By DAN STETS
Journal-Bulletin Washington Bureau
March 7, 1986
--- Arthur E. Coia, a major force in the Rhode Island labor movement
and international secretary-treasurer of the Laborers International
Union of North America, has direct ties to the Mafia, the President'
s Commission on Organized Crime alleged yesterday.
The commission said that Coia used his mob
links to maintain control of the Laborers, which has 400,000 members
in the United States and Canada, including about 8,000 members
in Rhode Island. Coia also used union money to protect himself
and his son from federal prosecutors, the commission charged.
The commission recommended that federal law-enforcement
agencies " give high priority" to investigating the
Laborers union and its locals to rid them of organized-crime influence.
Coia spent $200,000 of the members' money
to pay a private investigative company "to keep track"
of a federal investigation of the Laborers, although the company
never provided the union with details of what it did for the money,
according to a commission report issued yesterday.
Coia also helped his son, Arthur A. Coia,
the Laborers business manager in Rhode Island and a Rhode Island
lawyer, to get the union to pay $40,000 in legal fees resulting
from a federal probe of the Laborers, the commission said.
Neither Coia could be reached yesterday for
comment. Entitled "The Edge: Organized Crime,
Business and Labor Unions," the commission's report charges
that the federal government is doing a miserable job of combating
organized crime. It said the effort was "fragmented and lacks
It found that four large international unions
are extensively controlled by organized crime - the Laborers,
the International Brotherhood of Teamsters, the Hotel Employees
and Restaurant Employees International Union and the International
Longshoremen's Association. It said that the Mafia, including the Providence-based
organization of the late Raymond L.S. Patriarca, exerts a powerful
and pervasive influence on private businesses through its control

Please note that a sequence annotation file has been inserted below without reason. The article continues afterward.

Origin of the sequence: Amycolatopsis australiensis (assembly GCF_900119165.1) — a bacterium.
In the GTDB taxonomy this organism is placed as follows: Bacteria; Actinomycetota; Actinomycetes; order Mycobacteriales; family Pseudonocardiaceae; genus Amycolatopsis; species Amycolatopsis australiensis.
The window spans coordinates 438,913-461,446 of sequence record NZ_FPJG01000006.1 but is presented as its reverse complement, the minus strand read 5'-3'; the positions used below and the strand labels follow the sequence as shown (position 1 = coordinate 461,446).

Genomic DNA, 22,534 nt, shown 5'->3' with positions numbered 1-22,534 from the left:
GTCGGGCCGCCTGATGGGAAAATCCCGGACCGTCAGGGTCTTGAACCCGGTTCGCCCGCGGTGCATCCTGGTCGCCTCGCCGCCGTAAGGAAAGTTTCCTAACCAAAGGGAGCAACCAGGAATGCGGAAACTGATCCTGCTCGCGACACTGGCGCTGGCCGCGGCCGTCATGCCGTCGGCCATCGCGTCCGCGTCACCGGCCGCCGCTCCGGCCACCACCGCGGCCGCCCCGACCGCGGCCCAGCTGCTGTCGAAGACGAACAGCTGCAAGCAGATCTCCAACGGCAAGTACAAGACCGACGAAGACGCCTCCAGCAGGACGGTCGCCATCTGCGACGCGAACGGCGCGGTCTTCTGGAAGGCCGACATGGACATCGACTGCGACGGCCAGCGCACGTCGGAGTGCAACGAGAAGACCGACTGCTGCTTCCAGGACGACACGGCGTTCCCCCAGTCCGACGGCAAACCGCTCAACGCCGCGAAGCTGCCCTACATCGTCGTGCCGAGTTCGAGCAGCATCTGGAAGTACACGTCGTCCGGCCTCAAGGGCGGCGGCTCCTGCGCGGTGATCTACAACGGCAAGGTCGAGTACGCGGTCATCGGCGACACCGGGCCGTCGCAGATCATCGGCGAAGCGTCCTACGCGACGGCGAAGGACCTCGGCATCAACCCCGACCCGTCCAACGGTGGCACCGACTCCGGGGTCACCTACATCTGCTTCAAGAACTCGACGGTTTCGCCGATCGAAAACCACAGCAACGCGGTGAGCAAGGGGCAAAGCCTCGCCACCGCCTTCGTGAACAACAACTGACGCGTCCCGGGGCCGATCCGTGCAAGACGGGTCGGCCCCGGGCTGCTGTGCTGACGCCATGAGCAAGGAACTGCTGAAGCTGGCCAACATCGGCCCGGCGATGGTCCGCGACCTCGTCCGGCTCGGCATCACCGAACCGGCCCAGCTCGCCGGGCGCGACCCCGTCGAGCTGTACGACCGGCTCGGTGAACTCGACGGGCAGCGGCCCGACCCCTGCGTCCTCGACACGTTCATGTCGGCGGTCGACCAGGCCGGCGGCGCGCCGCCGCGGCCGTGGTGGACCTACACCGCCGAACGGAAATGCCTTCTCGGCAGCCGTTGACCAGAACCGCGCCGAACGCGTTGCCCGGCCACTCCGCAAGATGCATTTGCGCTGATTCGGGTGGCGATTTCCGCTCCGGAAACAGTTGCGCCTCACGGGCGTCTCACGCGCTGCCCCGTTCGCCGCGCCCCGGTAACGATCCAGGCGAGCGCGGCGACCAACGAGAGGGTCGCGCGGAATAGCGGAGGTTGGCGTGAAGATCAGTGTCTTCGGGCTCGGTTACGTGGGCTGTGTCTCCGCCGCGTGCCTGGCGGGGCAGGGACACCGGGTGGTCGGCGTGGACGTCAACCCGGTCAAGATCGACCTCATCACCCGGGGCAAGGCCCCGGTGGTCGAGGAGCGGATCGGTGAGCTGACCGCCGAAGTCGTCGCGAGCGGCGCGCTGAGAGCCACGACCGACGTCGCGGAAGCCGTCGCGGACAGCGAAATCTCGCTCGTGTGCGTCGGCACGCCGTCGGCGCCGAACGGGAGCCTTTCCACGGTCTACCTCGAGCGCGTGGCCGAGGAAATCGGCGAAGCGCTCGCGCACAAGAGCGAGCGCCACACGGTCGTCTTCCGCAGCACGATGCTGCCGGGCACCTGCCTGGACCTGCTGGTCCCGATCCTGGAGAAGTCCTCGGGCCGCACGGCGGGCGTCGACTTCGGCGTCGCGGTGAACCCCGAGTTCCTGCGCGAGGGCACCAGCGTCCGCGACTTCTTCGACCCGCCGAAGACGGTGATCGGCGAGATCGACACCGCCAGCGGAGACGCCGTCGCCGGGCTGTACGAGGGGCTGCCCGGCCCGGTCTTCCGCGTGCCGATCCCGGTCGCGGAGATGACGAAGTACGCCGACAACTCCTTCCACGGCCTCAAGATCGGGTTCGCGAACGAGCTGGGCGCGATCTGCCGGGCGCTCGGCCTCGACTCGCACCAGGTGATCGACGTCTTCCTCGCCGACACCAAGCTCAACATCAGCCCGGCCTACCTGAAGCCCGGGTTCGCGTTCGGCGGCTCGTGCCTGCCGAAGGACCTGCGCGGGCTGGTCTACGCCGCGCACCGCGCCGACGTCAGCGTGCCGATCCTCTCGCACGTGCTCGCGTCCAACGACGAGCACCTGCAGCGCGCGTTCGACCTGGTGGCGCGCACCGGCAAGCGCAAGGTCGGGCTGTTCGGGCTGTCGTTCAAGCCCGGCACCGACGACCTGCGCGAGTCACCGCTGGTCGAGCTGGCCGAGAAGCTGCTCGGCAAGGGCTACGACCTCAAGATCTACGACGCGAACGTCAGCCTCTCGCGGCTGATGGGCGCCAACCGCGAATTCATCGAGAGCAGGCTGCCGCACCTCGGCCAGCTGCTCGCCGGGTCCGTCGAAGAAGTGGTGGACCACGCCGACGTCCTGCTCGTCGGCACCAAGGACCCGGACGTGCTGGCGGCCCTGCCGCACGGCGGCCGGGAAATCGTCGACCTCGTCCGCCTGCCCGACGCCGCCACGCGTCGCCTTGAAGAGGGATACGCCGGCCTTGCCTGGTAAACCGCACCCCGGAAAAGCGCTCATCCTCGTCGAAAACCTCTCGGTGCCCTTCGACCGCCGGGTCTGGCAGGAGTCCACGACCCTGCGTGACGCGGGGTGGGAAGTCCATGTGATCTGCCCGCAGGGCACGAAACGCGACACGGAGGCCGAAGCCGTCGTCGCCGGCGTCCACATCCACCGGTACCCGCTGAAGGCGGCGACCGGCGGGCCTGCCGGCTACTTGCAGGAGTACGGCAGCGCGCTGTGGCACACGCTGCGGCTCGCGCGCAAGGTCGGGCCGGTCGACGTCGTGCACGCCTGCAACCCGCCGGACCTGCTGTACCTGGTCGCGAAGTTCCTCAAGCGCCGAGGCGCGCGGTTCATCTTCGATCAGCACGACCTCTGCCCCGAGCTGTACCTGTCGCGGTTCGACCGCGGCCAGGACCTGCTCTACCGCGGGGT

of labor unions.
The commission found that the Mafia has "a
documented relationship" with at least 26 locals of the Laborers
and three of the union's district councils, as well as the international
union itself. In Rhode Island, the Laborers' presence is
pervasive in both the public and private sector. The union represents
municipal workers, such as those in Providence, as well as state
workers, hospital employees and construction workers.
The commission also said that organized crime
has used the Laborers union "to gain access in the political
arena." It cites the case of John Serpico, international
vice president and president of Local 8, in Chicago, who admitted
to the commission that he is a friend or personal acquaintance
of every mob leader in Chicago. Serpico told the commission of having direct
and frequent access to former Chicago Mayors Richard J. Daley
and Jane Byrne, as well as former Illinois Gov. Daniel Walker
and Gov. James R. Thompson, the Republican incumbent.
In Rhode Island, both Coias are supporters
of Governor DiPrete and were contributors to his 1984 election
The commission said that the senior Coia
used his Mafia connections to prevent Robert Powell, a black,
from running for the international presidency of the union, whose
membership is 50 to 65 percent nonwhite. Powell testified under oath that Coia told
him that the "Italians" had organized the Laborers union
and that no one outside that group could ever take control.
"Powell understood this to mean that
Coia was referring to a traditional organized-crime group, not
the ethnic Italians in the union's rank and file," the commission
reported. Powell received numerous death threats, including
one from general president Angelo Fosco, and decided not to run,
the commission reported.
The commission's report also includes a brief
part of the transcript of a wiretapped telephone conversation
on April 2, 1979, in which Joseph A. Hauser, a convicted California
insurance swindler also accused of looting the Laborers' health
and welfare funds, discussed the importance of the senior Coia
with Carlos Marcello, the powerful local head of the Mafia in
"The conversation implies that Coia
is a trusted associate," the commission concluded. "Carlos, listen to me. I'm meeting with
Arthur tomorrow. I don't know if you know about it," Hauser
"Who?" Marcello asked.
"Arthur Coia, and I'm meeting with him.
Listen to me carefully, he' s going to give me some money tomorrow.
These guys have been supporting me. Theirs is blood; blood's thicker
than water, you know," Hauser said.
The two Coias, Patriarca and two other men
were indicted in Miami in 1981 on federal racketeering charges
stemming from an alleged conspiracy to skim money intended for
union members' insurance benefits through the use of kickbacks,
payoffs and improper personal expenses.
The case was dismissed because the indictment
was filed after the statute of limitations expired. Prosecutors
based most of their case on Hauser's testimony.
Copyright © 1986 The Providence